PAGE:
The poems of Sanjukta Dasgupta express purpose rather than passion. They depict the whimpers of femininity used, abused and ‘then turned out by the ear’ just like a kitten; of womanhood yelling out in agony that it is not a user-friendly door-mat; of the perceptive woman who waits for the midnight hour to transform herself into Kali; and finally of the empowered woman who realizes fully well the plight she is in.
Though most of Dasgupta’s poems deal with chained femininity beating its wings ineffectually in the dark, there are poems which remind one of the Wordsworthian admiration for nature too. To her, rain drops on a muddy road are no less captivating than golden granules on a silvery path. She is enamoured of the bursts of orange-red blossoms that ignite the blue sky in the evenings and sings passionately of moonlit nights, silver days, the warm summer winds and of the incessant gold showers. The poet’s love of nature sometimes confounds her too. In the very first poem itself, she’s in a Dilemma. She knows not whether to take refuge in the secure warmth of nature – of buds, flowers and fruits or to take up the challenge of rashly driving into the heart of urban life in a cab of seeming sophistication. Her opting for the latter choice decides her destiny once and for ever. She condemns herself to a life which falls somewhere between the precarious lives of unwanted female fetuses and the hated and despised lives of witches slaughtered for no obvious reason. Shame, like a glutinous lotion clogs every pore in her body and the graceful five-metre long saree which according to the poet is ‘Draupadi’s textile trap’ shrouds her up, crippling her limbs for ever. The heart-rending agony expressed in the poem, at first, numbs the mind but afterwards discloses to it vividly the shocking truth.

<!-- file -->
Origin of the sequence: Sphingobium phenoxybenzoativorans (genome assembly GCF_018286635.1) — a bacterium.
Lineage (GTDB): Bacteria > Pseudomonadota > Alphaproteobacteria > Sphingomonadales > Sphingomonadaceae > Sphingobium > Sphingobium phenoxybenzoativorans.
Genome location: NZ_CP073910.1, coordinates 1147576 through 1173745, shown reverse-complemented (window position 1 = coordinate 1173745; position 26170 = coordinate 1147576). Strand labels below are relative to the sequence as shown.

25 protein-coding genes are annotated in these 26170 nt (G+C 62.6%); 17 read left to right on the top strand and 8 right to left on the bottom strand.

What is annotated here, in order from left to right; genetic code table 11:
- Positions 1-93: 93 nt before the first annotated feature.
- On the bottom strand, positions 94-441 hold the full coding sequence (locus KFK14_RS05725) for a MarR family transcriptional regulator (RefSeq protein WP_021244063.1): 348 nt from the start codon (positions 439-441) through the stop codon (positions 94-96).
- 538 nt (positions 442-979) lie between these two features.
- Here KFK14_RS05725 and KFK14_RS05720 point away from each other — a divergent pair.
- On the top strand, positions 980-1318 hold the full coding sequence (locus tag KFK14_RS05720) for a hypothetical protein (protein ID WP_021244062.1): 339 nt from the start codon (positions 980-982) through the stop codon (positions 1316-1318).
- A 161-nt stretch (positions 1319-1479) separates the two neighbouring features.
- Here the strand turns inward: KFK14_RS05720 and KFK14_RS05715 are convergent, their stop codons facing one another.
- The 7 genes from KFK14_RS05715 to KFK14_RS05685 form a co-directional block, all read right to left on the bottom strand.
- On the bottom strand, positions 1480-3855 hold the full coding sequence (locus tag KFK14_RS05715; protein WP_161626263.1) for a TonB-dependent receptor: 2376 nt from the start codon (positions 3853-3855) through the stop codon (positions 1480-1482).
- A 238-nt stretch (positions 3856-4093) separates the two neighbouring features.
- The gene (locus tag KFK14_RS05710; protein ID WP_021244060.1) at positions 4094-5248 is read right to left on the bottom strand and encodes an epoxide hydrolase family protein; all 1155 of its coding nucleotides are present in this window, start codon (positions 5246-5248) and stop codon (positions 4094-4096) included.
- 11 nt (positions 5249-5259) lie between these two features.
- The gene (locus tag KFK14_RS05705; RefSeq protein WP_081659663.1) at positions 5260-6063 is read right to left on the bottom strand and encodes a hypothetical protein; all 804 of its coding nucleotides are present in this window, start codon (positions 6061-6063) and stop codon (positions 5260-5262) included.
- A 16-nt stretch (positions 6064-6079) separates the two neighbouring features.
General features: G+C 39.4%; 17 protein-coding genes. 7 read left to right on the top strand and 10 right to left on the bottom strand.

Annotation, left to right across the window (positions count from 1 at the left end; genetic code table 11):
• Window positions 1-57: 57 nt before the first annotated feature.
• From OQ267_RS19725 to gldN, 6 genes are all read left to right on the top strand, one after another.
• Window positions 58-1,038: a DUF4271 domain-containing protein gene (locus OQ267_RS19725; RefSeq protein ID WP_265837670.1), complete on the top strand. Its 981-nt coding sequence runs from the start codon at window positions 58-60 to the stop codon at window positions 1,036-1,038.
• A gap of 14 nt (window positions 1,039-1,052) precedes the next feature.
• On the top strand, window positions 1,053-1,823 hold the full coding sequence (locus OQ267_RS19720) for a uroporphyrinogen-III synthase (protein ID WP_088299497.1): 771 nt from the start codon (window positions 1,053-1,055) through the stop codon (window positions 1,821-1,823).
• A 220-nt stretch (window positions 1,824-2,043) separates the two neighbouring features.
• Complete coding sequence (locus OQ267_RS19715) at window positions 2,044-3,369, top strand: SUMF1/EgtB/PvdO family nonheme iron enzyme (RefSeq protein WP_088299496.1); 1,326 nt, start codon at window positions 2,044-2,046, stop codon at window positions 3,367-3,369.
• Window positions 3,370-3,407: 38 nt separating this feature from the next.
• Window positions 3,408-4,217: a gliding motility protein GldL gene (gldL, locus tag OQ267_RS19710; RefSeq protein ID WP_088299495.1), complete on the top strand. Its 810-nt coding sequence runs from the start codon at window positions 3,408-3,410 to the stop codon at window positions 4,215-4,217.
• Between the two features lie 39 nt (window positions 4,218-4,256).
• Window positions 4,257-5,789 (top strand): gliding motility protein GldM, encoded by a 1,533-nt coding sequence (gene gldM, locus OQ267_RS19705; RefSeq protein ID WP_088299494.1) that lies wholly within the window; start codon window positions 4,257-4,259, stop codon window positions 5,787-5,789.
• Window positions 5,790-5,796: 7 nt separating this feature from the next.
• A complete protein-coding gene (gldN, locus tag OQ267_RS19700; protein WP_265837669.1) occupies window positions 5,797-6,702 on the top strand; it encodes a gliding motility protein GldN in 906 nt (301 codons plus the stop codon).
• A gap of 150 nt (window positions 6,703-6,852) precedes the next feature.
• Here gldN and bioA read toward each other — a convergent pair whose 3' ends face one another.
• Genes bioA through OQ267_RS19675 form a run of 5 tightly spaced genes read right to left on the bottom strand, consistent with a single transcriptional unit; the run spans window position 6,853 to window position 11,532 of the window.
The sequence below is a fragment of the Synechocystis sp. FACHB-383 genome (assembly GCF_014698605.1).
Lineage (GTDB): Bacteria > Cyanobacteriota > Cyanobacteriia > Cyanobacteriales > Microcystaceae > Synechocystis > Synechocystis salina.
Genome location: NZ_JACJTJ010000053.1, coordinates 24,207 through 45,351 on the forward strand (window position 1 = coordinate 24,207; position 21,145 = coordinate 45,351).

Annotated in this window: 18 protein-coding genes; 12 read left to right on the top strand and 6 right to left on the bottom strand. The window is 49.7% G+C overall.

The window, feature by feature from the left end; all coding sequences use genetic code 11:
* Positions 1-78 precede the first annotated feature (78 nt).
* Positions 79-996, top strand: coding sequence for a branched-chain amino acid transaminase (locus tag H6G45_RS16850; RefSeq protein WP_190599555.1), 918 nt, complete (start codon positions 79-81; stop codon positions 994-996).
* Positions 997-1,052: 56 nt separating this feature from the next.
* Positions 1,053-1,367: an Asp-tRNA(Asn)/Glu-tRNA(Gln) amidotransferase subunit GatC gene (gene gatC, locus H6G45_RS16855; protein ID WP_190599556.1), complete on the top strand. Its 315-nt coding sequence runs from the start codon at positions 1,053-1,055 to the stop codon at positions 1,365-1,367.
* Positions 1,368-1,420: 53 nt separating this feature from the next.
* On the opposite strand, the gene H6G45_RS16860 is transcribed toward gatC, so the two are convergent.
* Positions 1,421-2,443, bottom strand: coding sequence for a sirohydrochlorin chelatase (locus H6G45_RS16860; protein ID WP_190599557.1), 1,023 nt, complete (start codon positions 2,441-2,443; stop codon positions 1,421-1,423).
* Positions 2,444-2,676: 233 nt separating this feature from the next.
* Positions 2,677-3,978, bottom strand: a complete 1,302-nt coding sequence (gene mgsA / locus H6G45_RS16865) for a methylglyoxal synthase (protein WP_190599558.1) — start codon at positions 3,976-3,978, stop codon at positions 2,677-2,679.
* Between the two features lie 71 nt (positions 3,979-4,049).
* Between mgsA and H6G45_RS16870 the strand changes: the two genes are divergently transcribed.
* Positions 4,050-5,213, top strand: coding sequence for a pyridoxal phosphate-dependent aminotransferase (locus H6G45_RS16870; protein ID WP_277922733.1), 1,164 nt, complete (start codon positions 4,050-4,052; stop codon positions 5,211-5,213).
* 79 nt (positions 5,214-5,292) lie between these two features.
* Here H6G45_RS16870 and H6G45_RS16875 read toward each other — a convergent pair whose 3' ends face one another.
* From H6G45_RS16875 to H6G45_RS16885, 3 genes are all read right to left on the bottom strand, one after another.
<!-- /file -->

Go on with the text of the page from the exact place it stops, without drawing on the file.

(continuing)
Perhaps, the greatest charm of this volume is the chain of strikingly original and strong images that the poet draws up in her poems. Thus in ‘Shame’, there’s Kali – the dark warrior in tempestuous rage with a garland of skulls around her neck and who annihilates shame-enforcing demons. In ‘The New Mildewed Millennium’, there are the images of witches slaughtered; of hapless women pushed into burning pyres; of daring women writers exiled from home; of Dopdi; of Mrinal; of Satyabati and of several others. These images and characters sway the mind of the readers, scatter in them the awareness of past injustices and fill them up with a strong moral indignation at the present state of affairs for women.
Echoes of past poets resonate in this collection not just through their characters. They themselves receive mention. Thus, Rabindranath, Hemingway, Andersen and Taslima stroll through Dasgupta’s lines scattering around strong memories of their poetic efflorescence.
It is mentioned in the book that Dasgupta has always been very careful not to write for the English departments. But how far she has succeeded in her attempt is to be considered. The English enthusiast in her occasionally peeps through her lines and tries out various experiments. Why else should one write poems fit for the scribble pad, on ‘Analysis’ or ‘Alliteration’?
The language of the poems though strikingly forceful in general, loses its mellifluous quality at times. Most of the times, the turbulent rage of eternally wronged femininity fills her lines with a violent passion and acts as a fountain head of soulful melody which wafts through her words and embalms the heart. However, this spontaneous music is missing in some poems which are rather prosaic descriptions of events. In such cases, music oozes off from her words leaving them dry and colourless as in SAARC Writer’s Conference – 2001 or Reconstructed. Thus, Dasgupta’s collection which provides happy reading also reminds one that sustained excellence is hard to achieve in poetry.
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